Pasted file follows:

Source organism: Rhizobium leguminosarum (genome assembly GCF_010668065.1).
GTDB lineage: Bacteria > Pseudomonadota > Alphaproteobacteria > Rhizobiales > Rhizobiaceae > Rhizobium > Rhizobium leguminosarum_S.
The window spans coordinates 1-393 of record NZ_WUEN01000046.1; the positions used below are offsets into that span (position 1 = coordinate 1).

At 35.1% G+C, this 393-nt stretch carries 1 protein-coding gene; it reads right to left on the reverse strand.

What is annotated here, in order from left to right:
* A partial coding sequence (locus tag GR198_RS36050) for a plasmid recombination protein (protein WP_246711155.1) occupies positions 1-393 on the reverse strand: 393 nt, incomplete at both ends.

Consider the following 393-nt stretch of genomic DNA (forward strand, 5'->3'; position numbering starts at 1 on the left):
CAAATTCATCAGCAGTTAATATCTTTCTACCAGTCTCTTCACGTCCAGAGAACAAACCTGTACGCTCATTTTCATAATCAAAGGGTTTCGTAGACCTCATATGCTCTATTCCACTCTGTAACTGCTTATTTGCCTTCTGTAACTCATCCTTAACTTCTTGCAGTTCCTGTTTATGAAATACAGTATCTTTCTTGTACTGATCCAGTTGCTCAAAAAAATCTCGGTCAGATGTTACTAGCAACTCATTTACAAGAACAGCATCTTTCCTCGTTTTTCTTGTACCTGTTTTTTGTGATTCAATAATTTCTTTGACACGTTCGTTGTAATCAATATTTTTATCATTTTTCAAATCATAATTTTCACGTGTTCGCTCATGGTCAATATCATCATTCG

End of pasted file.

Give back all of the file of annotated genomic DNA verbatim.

Source organism: Rhizobium leguminosarum (genome assembly GCF_010668065.1).
GTDB lineage: Bacteria > Pseudomonadota > Alphaproteobacteria > Rhizobiales > Rhizobiaceae > Rhizobium > Rhizobium leguminosarum_S.
The window spans coordinates 1-393 of record NZ_WUEN01000046.1; the positions used below are offsets into that span (position 1 = coordinate 1).

At 35.1% G+C, this 393-nt stretch carries 1 protein-coding gene; it reads right to left on the reverse strand.

What is annotated here, in order from left to right:
* A partial coding sequence (locus tag GR198_RS36050) for a plasmid recombination protein (protein WP_246711155.1) occupies positions 1-393 on the reverse strand: 393 nt, incomplete at both ends.

Consider the following 393-nt stretch of genomic DNA (forward strand, 5'->3'; position numbering starts at 1 on the left):
CAAATTCATCAGCAGTTAATATCTTTCTACCAGTCTCTTCACGTCCAGAGAACAAACCTGTACGCTCATTTTCATAATCAAAGGGTTTCGTAGACCTCATATGCTCTATTCCACTCTGTAACTGCTTATTTGCCTTCTGTAACTCATCCTTAACTTCTTGCAGTTCCTGTTTATGAAATACAGTATCTTTCTTGTACTGATCCAGTTGCTCAAAAAAATCTCGGTCAGATGTTACTAGCAACTCATTTACAAGAACAGCATCTTTCCTCGTTTTTCTTGTACCTGTTTTTTGTGATTCAATAATTTCTTTGACACGTTCGTTGTAATCAATATTTTTATCATTTTTCAAATCATAATTTTCACGTGTTCGCTCATGGTCAATATCATCATTCG